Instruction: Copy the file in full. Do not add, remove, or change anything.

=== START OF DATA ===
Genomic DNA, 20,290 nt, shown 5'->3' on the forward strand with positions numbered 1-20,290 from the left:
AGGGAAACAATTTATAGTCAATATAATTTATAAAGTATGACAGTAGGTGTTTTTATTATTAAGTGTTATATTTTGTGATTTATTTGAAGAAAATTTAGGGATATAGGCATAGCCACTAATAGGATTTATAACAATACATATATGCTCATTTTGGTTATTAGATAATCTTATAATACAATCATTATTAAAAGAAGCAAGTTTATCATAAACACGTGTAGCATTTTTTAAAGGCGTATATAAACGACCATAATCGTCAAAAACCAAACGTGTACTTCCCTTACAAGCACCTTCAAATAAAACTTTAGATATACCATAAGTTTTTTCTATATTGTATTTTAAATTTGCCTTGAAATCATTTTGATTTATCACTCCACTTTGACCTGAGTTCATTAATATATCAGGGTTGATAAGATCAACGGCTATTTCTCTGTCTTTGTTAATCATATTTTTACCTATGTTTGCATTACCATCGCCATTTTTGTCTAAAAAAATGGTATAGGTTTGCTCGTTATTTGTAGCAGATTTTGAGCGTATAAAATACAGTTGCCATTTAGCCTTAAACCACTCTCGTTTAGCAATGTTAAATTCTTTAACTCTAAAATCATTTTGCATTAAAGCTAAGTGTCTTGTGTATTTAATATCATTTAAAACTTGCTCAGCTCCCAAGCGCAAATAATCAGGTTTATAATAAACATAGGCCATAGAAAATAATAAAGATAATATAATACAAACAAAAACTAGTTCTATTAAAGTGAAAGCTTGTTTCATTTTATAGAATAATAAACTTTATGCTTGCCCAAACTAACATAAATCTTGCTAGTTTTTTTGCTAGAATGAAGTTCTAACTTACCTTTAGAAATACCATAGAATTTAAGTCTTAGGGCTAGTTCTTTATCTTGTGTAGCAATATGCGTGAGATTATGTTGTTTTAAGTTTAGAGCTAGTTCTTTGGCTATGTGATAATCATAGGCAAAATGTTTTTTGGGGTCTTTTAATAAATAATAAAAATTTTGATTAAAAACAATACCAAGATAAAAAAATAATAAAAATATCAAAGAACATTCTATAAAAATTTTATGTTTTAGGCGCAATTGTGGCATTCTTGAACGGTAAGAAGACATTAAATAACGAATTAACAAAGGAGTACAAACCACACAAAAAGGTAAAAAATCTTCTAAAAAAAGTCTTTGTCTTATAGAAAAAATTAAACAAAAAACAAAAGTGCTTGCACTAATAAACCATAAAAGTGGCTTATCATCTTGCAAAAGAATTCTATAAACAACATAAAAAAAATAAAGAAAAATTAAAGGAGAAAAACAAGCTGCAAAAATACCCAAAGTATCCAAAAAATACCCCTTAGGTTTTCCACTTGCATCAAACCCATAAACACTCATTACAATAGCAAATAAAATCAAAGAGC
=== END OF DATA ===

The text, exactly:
Genomic DNA, 20,290 nt, shown 5'->3' on the forward strand with positions numbered 1-20,290 from the left:
AGGGAAACAATTTATAGTCAATATAATTTATAAAGTATGACAGTAGGTGTTTTTATTATTAAGTGTTATATTTTGTGATTTATTTGAAGAAAATTTAGGGATATAGGCATAGCCACTAATAGGATTTATAACAATACATATATGCTCATTTTGGTTATTAGATAATCTTATAATACAATCATTATTAAAAGAAGCAAGTTTATCATAAACACGTGTAGCATTTTTTAAAGGCGTATATAAACGACCATAATCGTCAAAAACCAAACGTGTACTTCCCTTACAAGCACCTTCAAATAAAACTTTAGATATACCATAAGTTTTTTCTATATTGTATTTTAAATTTGCCTTGAAATCATTTTGATTTATCACTCCACTTTGACCTGAGTTCATTAATATATCAGGGTTGATAAGATCAACGGCTATTTCTCTGTCTTTGTTAATCATATTTTTACCTATGTTTGCATTACCATCGCCATTTTTGTCTAAAAAAATGGTATAGGTTTGCTCGTTATTTGTAGCAGATTTTGAGCGTATAAAATACAGTTGCCATTTAGCCTTAAACCACTCTCGTTTAGCAATGTTAAATTCTTTAACTCTAAAATCATTTTGCATTAAAGCTAAGTGTCTTGTGTATTTAATATCATTTAAAACTTGCTCAGCTCCCAAGCGCAAATAATCAGGTTTATAATAAACATAGGCCATAGAAAATAATAAAGATAATATAATACAAACAAAAACTAGTTCTATTAAAGTGAAAGCTTGTTTCATTTTATAGAATAATAAACTTTATGCTTGCCCAAACTAACATAAATCTTGCTAGTTTTTTTGCTAGAATGAAGTTCTAACTTACCTTTAGAAATACCATAGAATTTAAGTCTTAGGGCTAGTTCTTTATCTTGTGTAGCAATATGCGTGAGATTATGTTGTTTTAAGTTTAGAGCTAGTTCTTTGGCTATGTGATAATCATAGGCAAAATGTTTTTTGGGGTCTTTTAATAAATAATAAAAATTTTGATTAAAAACAATACCAAGATAAAAAAATAATAAAAATATCAAAGAACATTCTATAAAAATTTTATGTTTTAGGCGCAATTGTGGCATTCTTGAACGGTAAGAAGACATTAAATAACGAATTAACAAAGGAGTACAAACCACACAAAAAGGTAAAAAATCTTCTAAAAAAAGTCTTTGTCTTATAGAAAAAATTAAACAAAAAACAAAAGTGCTTGCACTAATAAACCATAAAAGTGGCTTATCATCTTGCAAAAGAATTCTATAAACAACATAAAAAAAATAAAGAAAAATTAAAGGAGAAAAACAAGCTGCAAAAATACCCAAAGTATCCAAAAAATACCCCTTAGGTTTTCCACTTGCATCAAACCCATAAACACTCATTACAATAGCAAATAAAATCAAAGAGC